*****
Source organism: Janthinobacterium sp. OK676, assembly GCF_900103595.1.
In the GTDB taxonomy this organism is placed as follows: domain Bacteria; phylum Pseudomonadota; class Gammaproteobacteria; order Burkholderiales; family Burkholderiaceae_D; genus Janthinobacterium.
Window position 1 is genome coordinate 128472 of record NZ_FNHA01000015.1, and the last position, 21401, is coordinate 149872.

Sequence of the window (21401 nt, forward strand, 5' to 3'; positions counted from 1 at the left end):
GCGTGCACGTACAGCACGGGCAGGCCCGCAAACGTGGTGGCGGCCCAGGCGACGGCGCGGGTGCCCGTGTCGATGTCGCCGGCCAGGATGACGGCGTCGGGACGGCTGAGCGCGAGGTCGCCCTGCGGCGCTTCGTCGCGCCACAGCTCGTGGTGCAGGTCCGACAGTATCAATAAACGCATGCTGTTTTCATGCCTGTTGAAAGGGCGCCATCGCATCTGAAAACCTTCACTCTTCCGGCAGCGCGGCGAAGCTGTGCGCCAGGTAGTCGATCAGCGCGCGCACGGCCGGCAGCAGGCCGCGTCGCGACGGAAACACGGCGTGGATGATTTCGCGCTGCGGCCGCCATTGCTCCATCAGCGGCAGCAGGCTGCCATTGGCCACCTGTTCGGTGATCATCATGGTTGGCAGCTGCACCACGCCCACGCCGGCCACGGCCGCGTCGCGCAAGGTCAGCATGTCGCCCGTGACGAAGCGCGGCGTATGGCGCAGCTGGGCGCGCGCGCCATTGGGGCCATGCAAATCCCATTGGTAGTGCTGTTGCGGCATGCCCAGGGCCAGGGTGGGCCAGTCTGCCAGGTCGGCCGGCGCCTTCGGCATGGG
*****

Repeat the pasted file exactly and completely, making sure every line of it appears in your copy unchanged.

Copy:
Source organism: Janthinobacterium sp. OK676, assembly GCF_900103595.1.
In the GTDB taxonomy this organism is placed as follows: domain Bacteria; phylum Pseudomonadota; class Gammaproteobacteria; order Burkholderiales; family Burkholderiaceae_D; genus Janthinobacterium.
Window position 1 is genome coordinate 128472 of record NZ_FNHA01000015.1, and the last position, 21401, is coordinate 149872.

Sequence of the window (21401 nt, forward strand, 5' to 3'; positions counted from 1 at the left end):
GCGTGCACGTACAGCACGGGCAGGCCCGCAAACGTGGTGGCGGCCCAGGCGACGGCGCGGGTGCCCGTGTCGATGTCGCCGGCCAGGATGACGGCGTCGGGACGGCTGAGCGCGAGGTCGCCCTGCGGCGCTTCGTCGCGCCACAGCTCGTGGTGCAGGTCCGACAGTATCAATAAACGCATGCTGTTTTCATGCCTGTTGAAAGGGCGCCATCGCATCTGAAAACCTTCACTCTTCCGGCAGCGCGGCGAAGCTGTGCGCCAGGTAGTCGATCAGCGCGCGCACGGCCGGCAGCAGGCCGCGTCGCGACGGAAACACGGCGTGGATGATTTCGCGCTGCGGCCGCCATTGCTCCATCAGCGGCAGCAGGCTGCCATTGGCCACCTGTTCGGTGATCATCATGGTTGGCAGCTGCACCACGCCCACGCCGGCCACGGCCGCGTCGCGCAAGGTCAGCATGTCGCCCGTGACGAAGCGCGGCGTATGGCGCAGCTGGGCGCGCGCGCCATTGGGGCCATGCAAATCCCATTGGTAGTGCTGTTGCGGCATGCCCAGGGCCAGGGTGGGCCAGTCTGCCAGGTCGGCCGGCGCCTTCGGCATGGG